Tuesday, September 06, 2016

Wow, I haven't updated this blog in years!

In case you're wondering what I've been up to, I have 2 sons now (part of why this blog slipped off my radar!), and run mixoff.org. I'm still recording, though I do sessions at a friend's place, audioconfusion, and mix at home. I also wrote a book about make money as a mixing engineer, called Make (More) Money Mixing Music. It's all about how to brand your mixing skills, why focusing on one genre makes sense, especially at the beginning of your career, and how to reach out to artists in need of mixing.

I also have been doing business coaching, for studios, as well as other small business owners, for the last couple of years. If you have a studio or business, and would like some help taking things to the next level, set up a free call: jpmckay.com

Lastly, if you have a studio, you should join my Facebook group, The Recordings Studio Business Mastermind, where I post articles about the business of running a studio, and we have interesting discussions about all sorts of studio biz.

I think that's it for now!

Monday, November 09, 2009

Fun with Gates!

Occasionally, I work in a room that doesn't sound all that great. But, I find that the snare drum sounds fantastic in the room mics, even though the hihats, cymbals, etc, are sounding trashy or out of focus. What to do?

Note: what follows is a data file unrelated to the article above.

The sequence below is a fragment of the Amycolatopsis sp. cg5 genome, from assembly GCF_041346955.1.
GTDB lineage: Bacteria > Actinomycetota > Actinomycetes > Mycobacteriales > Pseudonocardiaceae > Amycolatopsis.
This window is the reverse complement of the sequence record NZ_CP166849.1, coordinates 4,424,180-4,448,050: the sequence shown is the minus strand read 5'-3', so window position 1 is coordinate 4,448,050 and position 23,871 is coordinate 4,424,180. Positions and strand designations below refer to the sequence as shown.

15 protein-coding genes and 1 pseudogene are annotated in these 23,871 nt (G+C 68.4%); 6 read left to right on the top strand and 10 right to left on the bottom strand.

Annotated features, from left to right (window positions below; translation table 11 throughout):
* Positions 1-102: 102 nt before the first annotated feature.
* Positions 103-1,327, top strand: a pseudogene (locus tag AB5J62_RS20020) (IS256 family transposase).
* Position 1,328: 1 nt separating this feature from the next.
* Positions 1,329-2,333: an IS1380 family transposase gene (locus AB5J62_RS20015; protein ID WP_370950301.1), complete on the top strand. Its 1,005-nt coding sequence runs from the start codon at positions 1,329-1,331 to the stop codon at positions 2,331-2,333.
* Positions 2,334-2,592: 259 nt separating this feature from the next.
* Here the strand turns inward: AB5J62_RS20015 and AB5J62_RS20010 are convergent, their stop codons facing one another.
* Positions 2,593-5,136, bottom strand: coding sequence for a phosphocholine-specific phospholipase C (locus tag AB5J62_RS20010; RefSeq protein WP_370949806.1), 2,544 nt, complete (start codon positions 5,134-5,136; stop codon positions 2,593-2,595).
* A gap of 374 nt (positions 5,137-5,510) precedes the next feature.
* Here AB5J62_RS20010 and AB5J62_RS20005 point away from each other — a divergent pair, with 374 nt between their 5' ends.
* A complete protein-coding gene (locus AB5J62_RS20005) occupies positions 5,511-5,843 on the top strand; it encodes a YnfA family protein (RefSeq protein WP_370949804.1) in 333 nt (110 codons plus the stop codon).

Well, if you have a noise gate with a sidechain input, there's a simple, and very cool, solution. Use the close snare mic as the sidechain input, and insert the gate into your room mic signal chain. This way, the room mics open up only when a snare hit occurs. You can play with the attack, decay, hold setting, and if you're using an Expander rather than a gate, you can set it to leave the room mics up a little bit all the time. If you only have a gate, you can always mult the room mics to a separate channel, and just leave that up a little bit.

Compressing the snot out of the room mics can sound amazing, too, but again, you might only want them to open up on the snare hits, to give the snare some body. Or you could feed a group of the snare and toms to the sidechain input, if you want some boom from the toms.

You can take this idea in another cool direction, too. Try setting up a mic a few feet away from the snare. It can be up high over the drum, or out in front of the kit, or even behind the drummer. This mic might pick up a lot of garbage, but by gating it with the key signal from the close snare mic, it can add some serious tone and depth to an otherwise flat sounding drum.

Try it out, and see what you think. this is the kind of technique that can take your drums to another place, and experimenting is the only way to grasp the possibilities!

Friday, October 30, 2009

The RE20 Repair Story

The RE20 is probably the best all-round mic I own. I have condensers, dynamics, 57s, 58s, etc. But no mic seems to work as well on different sources as the RE20. It's great on a bass cab. It sounds great on a kick drum, especially if you're after a vintage sound, or something not metal. It kills on guitar cabs, meaty, with just the right edge. And it is far and away, the vocal mic I turn to the most. I don't know why, but it seems that anytime I have a vocalist who doesn't sound great on a condenser, they sound awesome on the RE20. So, what's my repair story?